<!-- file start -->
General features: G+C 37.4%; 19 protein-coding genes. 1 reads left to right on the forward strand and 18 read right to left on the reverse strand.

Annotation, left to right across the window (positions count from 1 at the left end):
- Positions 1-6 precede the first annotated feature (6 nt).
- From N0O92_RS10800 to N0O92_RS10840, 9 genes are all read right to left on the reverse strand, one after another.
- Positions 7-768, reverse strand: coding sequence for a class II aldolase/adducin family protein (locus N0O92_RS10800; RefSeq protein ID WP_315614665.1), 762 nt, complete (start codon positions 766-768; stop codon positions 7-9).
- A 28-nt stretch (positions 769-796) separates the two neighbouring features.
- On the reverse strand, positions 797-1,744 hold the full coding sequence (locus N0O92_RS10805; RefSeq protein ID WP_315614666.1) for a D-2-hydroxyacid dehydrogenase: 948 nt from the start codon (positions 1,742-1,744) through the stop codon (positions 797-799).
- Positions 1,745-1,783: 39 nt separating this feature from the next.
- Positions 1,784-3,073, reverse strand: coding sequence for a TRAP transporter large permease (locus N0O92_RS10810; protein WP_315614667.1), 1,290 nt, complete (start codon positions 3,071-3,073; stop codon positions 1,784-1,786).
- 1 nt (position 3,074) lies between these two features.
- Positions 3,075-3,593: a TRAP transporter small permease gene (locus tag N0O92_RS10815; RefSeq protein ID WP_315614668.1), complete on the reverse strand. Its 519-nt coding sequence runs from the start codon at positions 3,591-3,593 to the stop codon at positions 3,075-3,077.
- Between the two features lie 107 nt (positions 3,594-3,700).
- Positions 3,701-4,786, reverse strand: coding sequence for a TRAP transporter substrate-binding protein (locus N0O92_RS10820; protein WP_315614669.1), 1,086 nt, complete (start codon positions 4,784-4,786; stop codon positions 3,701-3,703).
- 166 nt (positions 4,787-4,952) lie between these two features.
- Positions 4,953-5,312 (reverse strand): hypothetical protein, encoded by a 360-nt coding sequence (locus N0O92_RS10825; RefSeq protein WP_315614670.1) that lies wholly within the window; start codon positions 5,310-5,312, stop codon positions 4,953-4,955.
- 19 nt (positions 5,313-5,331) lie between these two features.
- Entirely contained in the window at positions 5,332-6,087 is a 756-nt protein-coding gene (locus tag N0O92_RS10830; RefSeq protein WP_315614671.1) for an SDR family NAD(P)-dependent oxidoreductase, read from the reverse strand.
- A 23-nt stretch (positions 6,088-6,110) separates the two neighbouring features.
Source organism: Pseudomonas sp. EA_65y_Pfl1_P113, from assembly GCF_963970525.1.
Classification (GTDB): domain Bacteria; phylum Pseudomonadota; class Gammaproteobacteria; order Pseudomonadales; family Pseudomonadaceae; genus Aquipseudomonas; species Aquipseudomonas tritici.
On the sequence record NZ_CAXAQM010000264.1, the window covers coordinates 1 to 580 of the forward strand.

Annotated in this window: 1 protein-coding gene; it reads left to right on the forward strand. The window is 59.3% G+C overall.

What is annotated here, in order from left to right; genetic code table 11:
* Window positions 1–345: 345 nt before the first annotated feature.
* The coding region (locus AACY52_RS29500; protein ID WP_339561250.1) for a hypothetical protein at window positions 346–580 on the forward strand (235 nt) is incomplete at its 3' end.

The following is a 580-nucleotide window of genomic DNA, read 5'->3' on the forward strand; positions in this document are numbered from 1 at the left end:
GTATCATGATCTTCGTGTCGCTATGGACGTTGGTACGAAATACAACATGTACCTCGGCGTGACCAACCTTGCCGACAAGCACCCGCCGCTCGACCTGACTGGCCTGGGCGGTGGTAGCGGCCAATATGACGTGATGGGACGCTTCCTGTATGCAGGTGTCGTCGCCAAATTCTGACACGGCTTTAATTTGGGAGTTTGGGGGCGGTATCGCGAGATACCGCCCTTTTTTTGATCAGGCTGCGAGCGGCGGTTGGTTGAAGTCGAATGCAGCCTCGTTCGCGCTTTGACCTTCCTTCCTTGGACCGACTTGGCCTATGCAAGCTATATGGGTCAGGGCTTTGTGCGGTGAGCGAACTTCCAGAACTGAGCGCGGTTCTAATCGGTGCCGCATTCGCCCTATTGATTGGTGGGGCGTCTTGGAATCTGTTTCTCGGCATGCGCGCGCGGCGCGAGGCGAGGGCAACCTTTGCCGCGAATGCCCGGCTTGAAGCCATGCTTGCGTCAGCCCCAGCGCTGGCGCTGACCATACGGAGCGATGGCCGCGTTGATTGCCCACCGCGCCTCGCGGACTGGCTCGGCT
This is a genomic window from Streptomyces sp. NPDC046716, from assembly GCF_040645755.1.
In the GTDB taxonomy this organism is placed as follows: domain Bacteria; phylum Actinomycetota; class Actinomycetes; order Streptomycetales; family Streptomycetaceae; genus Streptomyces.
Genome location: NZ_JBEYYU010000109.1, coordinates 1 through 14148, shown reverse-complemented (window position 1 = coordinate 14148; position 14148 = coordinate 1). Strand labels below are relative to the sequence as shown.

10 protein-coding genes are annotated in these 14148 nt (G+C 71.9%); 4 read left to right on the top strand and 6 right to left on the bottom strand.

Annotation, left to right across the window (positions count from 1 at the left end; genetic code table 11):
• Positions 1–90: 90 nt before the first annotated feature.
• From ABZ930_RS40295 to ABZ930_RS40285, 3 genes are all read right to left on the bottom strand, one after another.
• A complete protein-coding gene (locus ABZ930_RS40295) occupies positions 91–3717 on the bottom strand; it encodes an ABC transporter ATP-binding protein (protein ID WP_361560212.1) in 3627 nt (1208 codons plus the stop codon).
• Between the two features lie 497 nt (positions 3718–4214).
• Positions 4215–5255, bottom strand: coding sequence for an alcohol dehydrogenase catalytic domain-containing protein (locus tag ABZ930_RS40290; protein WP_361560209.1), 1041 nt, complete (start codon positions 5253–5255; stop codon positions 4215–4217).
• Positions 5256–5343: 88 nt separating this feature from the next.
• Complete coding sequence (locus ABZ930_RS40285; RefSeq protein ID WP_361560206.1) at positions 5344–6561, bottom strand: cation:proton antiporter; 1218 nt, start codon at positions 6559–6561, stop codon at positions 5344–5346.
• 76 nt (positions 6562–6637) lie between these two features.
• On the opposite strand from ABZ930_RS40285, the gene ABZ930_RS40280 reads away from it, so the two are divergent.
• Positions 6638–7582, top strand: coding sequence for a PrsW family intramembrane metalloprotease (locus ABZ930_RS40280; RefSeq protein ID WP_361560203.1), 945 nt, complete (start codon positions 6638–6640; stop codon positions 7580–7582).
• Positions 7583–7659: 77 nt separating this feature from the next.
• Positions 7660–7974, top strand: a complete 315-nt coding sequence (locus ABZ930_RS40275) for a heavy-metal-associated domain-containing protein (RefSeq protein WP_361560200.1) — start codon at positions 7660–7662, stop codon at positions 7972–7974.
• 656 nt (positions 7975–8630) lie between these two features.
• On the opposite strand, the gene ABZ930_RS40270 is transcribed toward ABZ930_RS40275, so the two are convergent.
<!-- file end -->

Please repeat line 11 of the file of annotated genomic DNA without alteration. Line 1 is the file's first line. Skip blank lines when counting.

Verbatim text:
- Positions 3,075-3,593: a TRAP transporter small permease gene (locus tag N0O92_RS10815; RefSeq protein ID WP_315614668.1), complete on the reverse strand. Its 519-nt coding sequence runs from the start codon at positions 3,591-3,593 to the stop codon at positions 3,075-3,077.